Jesus Christ (Photo by beliefnet.com)

There is a name I love to hear,
I love to speak its worth;
It sounds like music in mine ear,
The sweetest name on earth.

This is a hymn with the lyrics written by English priest Frederick Whitfield back in 1855. It was first published in leaflet form, then included in Whitfield’s Sacred Poems and Prose. Additionally, the music was set in a 19th Century American melody.

This song fuses a 19th-century English text with an American tune, most likely from the camp-meeting era. It is this combination that provides a lilting song that Christian congregations have enjoyed for over 150 years.

In stanza one of the hymn, the author focuses on the sound of Jesus’ name—”it sounds like music in my ear”—and the joy of singing “the sweetest name on earth.” The second stanza focuses on what the name of Jesus stands for—”a Savior’s love” who died for our sins. Stanza three personalizes the name of Jesus who “feels [our] deepest woe.”

The Power of Jesus’ Name

It is wonderful to hear Jesus’ name in songs, especially in Christian hymns/gospel songs. Hymns that focus on the name of Jesus are a significant subset of congregational song repertoire. The power of Jesus’ name is a theme that has many biblical sources.

A bible verse that expresses such is found in  Philippians 2:5-11:

“Have this mind among yourselves, which is yours in Christ Jesus. That at the name of Jesus every knee should bow, in heaven and on earth, and every tongue confess that Jesus Christ is Lord.”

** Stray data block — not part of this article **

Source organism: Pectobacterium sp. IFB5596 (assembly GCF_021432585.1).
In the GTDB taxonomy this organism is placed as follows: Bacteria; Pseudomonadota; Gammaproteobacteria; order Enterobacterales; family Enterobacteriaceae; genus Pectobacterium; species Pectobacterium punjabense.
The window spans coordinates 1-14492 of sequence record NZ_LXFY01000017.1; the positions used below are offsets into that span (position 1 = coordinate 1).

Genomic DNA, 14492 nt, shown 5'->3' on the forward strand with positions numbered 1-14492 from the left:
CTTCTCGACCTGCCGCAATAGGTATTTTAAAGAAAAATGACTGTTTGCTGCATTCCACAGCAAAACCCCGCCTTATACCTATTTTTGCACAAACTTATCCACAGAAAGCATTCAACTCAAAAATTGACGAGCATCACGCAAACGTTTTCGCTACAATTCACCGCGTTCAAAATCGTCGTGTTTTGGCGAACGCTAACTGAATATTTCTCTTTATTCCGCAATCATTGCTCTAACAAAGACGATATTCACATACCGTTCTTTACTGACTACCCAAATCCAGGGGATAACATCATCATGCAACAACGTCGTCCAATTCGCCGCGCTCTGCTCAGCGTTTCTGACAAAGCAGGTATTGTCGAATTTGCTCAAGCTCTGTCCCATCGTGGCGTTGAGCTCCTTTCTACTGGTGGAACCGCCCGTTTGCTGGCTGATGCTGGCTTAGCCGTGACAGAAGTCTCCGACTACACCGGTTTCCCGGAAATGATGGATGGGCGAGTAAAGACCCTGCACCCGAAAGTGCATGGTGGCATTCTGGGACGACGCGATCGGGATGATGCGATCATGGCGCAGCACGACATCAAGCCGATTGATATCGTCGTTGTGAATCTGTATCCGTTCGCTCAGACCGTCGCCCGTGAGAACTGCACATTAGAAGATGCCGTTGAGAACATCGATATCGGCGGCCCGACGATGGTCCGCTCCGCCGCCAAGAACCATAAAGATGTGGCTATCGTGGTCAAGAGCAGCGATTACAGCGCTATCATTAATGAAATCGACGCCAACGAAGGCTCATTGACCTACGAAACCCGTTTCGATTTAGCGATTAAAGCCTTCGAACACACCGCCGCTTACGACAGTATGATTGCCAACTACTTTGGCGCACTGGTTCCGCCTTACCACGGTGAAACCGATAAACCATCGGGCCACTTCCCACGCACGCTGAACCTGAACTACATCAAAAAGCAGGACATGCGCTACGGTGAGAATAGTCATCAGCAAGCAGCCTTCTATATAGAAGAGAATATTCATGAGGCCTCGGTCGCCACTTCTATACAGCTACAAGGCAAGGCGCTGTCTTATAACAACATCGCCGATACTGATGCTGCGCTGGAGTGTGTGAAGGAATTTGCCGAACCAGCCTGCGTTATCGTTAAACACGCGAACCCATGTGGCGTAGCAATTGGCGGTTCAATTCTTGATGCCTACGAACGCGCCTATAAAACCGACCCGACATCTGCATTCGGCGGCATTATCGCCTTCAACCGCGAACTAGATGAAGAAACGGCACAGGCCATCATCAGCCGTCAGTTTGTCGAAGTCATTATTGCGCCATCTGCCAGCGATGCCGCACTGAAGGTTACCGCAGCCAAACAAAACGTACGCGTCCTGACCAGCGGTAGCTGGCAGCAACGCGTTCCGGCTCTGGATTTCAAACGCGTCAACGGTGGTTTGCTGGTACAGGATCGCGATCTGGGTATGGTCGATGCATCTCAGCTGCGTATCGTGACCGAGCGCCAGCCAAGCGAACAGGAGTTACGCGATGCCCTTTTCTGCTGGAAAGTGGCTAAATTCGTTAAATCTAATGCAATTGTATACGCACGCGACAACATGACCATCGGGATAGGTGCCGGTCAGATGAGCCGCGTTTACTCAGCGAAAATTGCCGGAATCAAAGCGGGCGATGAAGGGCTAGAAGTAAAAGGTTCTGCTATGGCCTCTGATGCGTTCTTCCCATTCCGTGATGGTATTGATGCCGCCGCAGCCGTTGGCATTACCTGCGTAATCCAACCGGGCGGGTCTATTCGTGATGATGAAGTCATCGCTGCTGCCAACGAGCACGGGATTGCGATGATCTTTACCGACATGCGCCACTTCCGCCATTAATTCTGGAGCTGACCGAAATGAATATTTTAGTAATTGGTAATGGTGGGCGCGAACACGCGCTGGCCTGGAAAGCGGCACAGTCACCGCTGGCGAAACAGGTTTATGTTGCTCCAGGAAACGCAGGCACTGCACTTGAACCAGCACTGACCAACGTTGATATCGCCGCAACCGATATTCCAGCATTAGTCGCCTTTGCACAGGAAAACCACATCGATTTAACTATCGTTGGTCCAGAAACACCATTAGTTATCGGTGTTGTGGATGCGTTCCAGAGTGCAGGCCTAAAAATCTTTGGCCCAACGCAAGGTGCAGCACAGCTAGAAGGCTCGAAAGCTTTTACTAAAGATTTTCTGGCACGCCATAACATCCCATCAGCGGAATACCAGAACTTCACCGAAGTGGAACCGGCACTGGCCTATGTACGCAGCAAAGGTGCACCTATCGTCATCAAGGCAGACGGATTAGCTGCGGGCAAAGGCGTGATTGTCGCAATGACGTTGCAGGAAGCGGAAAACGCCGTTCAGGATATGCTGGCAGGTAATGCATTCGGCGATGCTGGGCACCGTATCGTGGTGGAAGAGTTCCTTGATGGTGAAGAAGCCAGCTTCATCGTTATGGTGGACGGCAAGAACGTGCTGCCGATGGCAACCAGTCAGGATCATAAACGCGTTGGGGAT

Furthermore, many hymns follow this theme. For example, Gloria and William Gaither sang the line “Jesus, Jesus, Jesus! There’s just something about that name” in one of their songs. Also, “Jesus! the name high over all,” and “Jesus! the name that charms our fears….” by Charles Wesley. In addition, Caroline Noel also sang “At the name of Jesus every knee shall bow” in her song.

About the Songwriter, Frederick Whitfield

Frederick Whitfield (Photo by cyberhymnal.com)

Born in 1829 in Shropshire, England, Frederick Whitfield finished his education at Trinity College in Dublin, Ireland. After college, he was ordained in the Church of England. He became a curate of Otley, vicar of Kirkby-Ravensworth, senior curate of Greenwich and vicar of St. John’s Bexley. His appointment in 1875 to St. Mary’s Church in Hastings signaled the pinnacle of his career. A prolific writer, he left around 30 volumes of poetry and prose.

Reba’s Version

Reba McEntire’s Sing It Now: Songs of Faith & Hope album cover (Photo by nashcountrydaily.com)

This hymn has been covered throughout the 20th century. One of the most prolific is Reba McEntire’s cover. She included the hymn in her gospel album, Sing It Now: Songs of Faith and Hope, released in 2017.

McEntire’s soulful, full-band take on “Oh, How I Love Jesus” is one 10 classic hymns and gospel standards that make up the album’s first half. McEntire described the album in a Facebook Live video as “hymns and songs I grew up singing all my life.” The album’s second side features 10 new songs.

The following videos are about the hymn. In the first video, Reba talks about her gospel album which includes her version of the song. Then, in the second video, listen to her version of “Oh, How I Love Jesus.”

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